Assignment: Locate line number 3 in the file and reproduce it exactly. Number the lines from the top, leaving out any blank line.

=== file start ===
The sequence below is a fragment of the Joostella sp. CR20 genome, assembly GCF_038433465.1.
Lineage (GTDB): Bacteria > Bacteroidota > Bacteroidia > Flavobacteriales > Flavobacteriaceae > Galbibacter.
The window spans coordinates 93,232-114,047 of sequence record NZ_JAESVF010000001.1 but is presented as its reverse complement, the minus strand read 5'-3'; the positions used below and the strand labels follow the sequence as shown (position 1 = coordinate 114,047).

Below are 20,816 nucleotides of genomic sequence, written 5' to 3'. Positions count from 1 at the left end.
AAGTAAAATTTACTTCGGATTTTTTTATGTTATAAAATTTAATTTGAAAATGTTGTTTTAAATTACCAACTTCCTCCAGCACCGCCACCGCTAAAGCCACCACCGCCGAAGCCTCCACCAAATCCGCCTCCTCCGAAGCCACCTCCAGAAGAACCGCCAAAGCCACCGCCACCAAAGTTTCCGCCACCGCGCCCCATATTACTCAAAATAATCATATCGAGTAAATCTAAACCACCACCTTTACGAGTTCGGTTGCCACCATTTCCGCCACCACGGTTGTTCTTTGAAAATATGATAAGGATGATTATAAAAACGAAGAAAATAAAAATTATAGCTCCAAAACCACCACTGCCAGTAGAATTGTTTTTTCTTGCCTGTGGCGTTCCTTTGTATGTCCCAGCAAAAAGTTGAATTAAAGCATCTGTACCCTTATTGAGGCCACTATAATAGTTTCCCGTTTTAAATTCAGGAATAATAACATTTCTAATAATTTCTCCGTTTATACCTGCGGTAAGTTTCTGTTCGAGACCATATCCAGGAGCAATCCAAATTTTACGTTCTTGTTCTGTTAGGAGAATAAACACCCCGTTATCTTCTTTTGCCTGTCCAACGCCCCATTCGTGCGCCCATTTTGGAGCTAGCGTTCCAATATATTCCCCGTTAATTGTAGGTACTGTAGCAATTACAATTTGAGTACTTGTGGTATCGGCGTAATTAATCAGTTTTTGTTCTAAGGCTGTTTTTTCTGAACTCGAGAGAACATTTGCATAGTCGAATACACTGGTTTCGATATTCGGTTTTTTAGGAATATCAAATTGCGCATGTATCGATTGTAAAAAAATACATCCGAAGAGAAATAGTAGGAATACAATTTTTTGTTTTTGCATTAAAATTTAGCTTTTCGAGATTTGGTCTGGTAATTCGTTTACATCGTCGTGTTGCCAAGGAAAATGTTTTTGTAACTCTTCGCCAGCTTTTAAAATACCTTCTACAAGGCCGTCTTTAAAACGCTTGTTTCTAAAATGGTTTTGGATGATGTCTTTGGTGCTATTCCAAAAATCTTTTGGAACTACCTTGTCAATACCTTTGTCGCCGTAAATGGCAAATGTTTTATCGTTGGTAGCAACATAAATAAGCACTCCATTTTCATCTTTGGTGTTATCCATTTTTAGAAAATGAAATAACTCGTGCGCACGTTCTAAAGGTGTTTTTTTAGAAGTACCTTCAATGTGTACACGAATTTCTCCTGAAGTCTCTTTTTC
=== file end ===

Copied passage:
The window spans coordinates 93,232-114,047 of sequence record NZ_JAESVF010000001.1 but is presented as its reverse complement, the minus strand read 5'-3'; the positions used below and the strand labels follow the sequence as shown (position 1 = coordinate 114,047).